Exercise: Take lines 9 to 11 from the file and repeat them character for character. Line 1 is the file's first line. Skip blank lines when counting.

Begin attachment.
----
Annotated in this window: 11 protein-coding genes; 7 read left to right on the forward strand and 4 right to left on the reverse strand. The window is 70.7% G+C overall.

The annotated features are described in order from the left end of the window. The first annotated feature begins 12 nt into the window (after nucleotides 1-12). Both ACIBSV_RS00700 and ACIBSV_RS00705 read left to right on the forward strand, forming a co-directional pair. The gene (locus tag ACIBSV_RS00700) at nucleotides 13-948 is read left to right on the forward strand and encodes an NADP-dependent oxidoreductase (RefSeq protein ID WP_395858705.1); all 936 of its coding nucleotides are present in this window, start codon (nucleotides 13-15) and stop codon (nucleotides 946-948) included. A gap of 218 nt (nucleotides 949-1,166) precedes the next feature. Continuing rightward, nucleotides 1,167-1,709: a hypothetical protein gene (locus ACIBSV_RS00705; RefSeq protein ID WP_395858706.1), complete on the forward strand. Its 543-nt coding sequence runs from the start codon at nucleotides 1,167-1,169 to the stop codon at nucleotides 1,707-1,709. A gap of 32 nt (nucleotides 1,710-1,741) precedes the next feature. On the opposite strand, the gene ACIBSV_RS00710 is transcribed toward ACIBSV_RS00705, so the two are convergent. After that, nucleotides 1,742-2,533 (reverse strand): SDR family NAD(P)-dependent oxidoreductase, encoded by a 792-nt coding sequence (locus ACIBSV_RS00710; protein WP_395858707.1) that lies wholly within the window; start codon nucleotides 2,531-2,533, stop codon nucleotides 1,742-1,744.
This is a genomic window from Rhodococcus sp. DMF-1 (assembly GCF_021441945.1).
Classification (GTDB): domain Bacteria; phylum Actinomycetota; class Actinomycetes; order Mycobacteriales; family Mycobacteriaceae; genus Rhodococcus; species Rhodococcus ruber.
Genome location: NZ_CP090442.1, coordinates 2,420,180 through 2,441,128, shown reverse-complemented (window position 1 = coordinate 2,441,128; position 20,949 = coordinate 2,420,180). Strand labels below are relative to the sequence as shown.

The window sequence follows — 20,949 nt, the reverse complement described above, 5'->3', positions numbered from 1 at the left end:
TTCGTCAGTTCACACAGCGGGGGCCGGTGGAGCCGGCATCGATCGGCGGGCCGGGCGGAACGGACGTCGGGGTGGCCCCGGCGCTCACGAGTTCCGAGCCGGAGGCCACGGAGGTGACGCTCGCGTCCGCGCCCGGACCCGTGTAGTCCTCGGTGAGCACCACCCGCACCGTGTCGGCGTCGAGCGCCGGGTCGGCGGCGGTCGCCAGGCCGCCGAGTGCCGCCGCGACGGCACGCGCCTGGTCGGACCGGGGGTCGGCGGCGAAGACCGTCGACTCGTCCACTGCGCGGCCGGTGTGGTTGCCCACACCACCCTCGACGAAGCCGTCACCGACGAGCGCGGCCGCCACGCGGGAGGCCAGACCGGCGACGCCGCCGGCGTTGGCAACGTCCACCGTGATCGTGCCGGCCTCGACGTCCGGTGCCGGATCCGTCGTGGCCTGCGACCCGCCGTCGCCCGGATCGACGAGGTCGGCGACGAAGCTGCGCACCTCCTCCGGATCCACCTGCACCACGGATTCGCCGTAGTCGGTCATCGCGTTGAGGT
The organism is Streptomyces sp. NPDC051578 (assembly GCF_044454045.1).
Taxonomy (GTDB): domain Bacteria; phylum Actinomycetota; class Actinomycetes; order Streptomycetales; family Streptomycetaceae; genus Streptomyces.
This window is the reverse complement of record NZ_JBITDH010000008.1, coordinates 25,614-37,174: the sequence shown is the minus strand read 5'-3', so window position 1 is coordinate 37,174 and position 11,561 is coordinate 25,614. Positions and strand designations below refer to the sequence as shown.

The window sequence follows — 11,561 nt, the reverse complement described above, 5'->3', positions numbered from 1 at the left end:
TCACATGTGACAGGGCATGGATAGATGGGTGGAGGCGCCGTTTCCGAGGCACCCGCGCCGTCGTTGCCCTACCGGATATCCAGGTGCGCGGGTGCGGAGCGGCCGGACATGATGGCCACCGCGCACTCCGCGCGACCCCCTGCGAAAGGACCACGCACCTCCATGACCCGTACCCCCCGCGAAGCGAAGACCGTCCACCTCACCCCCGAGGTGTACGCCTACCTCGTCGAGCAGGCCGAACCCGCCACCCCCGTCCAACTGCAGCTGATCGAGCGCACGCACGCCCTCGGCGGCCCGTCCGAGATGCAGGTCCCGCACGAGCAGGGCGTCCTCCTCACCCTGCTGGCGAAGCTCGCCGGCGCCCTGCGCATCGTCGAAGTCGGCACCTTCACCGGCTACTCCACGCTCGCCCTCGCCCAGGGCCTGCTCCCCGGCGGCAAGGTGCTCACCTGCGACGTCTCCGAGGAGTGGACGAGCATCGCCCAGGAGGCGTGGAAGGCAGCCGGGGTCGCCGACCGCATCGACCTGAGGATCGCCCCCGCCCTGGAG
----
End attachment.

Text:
Taxonomy (GTDB): domain Bacteria; phylum Actinomycetota; class Actinomycetes; order Streptomycetales; family Streptomycetaceae; genus Streptomyces.
This window is the reverse complement of record NZ_JBITDH010000008.1, coordinates 25,614-37,174: the sequence shown is the minus strand read 5'-3', so window position 1 is coordinate 37,174 and position 11,561 is coordinate 25,614. Positions and strand designations below refer to the sequence as shown.

The window sequence follows — 11,561 nt, the reverse complement described above, 5'->3', positions numbered from 1 at the left end: